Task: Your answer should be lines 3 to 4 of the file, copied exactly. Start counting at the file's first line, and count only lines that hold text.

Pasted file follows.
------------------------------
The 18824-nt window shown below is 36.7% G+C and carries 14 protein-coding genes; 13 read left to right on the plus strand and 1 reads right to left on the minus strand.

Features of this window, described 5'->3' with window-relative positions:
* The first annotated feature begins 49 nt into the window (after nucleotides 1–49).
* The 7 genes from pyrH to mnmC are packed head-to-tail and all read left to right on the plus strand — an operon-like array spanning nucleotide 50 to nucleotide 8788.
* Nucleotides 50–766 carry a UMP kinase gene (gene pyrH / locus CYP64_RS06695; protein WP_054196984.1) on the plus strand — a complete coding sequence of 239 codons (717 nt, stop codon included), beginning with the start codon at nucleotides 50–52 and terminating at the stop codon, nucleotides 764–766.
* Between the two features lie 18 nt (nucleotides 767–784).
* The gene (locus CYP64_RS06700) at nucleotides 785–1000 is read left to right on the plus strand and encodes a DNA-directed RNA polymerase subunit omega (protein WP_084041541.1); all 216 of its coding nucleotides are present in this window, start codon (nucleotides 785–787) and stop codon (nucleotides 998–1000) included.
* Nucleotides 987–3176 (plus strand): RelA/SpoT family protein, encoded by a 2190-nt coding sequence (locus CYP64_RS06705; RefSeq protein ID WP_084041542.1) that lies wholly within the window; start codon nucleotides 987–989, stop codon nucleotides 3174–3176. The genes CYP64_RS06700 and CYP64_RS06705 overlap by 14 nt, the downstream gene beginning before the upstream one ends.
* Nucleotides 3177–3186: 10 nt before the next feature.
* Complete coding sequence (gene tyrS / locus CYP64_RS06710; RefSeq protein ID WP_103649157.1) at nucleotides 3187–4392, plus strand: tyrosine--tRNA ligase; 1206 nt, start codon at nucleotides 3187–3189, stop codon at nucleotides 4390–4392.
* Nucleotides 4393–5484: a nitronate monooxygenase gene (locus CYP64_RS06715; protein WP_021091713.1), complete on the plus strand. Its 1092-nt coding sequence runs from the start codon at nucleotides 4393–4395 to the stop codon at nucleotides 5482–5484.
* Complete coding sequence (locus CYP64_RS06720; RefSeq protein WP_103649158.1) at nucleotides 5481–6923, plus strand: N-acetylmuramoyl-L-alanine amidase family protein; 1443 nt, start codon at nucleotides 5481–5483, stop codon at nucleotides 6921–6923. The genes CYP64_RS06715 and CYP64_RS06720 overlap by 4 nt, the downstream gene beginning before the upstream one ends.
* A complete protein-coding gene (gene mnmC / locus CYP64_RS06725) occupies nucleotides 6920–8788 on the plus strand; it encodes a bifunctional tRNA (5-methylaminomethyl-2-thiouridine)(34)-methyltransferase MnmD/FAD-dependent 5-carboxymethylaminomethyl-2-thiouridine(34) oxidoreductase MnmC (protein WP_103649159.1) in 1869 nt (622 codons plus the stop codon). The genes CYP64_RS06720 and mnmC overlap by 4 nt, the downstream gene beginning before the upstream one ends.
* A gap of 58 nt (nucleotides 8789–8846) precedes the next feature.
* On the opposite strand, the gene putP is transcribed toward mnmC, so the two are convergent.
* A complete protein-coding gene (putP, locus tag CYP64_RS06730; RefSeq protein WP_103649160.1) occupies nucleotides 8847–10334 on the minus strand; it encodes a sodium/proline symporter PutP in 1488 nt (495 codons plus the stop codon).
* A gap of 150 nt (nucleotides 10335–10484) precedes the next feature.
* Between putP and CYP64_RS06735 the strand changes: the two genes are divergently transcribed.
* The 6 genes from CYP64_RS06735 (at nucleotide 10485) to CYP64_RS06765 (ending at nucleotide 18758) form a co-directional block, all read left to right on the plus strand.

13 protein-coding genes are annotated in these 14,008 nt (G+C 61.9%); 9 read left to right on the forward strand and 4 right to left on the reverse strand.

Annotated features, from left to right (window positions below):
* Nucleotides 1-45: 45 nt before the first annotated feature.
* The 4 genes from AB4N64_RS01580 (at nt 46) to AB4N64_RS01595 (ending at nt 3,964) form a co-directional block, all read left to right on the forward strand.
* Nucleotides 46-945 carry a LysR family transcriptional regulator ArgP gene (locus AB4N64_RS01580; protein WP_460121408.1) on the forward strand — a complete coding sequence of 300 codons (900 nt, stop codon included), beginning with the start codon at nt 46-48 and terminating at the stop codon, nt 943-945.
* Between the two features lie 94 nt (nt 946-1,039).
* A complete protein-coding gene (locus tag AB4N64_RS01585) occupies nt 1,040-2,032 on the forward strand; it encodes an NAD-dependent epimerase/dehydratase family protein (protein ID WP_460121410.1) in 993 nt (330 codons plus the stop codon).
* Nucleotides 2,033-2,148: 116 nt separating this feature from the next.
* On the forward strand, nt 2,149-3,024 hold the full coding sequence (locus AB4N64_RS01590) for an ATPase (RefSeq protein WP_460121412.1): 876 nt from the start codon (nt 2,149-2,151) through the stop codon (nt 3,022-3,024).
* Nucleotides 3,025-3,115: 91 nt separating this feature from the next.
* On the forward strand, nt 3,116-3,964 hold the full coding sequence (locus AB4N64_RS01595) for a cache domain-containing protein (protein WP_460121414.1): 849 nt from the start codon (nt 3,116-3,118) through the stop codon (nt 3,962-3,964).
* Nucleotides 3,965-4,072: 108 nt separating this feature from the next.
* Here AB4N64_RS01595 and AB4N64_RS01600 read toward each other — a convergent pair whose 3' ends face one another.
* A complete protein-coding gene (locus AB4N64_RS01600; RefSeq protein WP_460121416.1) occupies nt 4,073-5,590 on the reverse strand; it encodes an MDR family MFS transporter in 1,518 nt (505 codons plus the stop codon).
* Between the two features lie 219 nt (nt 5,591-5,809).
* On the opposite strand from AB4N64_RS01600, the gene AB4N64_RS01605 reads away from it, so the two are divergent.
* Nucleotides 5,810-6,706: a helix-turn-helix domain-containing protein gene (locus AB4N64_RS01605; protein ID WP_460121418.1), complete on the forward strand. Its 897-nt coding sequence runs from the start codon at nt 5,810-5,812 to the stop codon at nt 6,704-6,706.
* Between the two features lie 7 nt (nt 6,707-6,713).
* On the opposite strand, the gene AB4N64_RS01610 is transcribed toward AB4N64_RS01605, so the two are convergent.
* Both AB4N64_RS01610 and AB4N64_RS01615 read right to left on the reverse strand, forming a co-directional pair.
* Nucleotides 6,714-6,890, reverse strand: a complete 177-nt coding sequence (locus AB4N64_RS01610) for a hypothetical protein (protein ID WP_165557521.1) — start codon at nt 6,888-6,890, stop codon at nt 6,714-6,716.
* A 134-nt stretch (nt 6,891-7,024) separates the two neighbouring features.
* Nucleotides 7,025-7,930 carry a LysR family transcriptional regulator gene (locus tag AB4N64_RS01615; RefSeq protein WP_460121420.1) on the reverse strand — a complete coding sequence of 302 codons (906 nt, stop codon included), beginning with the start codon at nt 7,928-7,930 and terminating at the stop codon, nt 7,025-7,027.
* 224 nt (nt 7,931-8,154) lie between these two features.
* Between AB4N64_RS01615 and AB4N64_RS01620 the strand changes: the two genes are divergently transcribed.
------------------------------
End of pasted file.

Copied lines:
* The first annotated feature begins 49 nt into the window (after nucleotides 1–49).
* The 7 genes from pyrH to mnmC are packed head-to-tail and all read left to right on the plus strand — an operon-like array spanning nucleotide 50 to nucleotide 8788.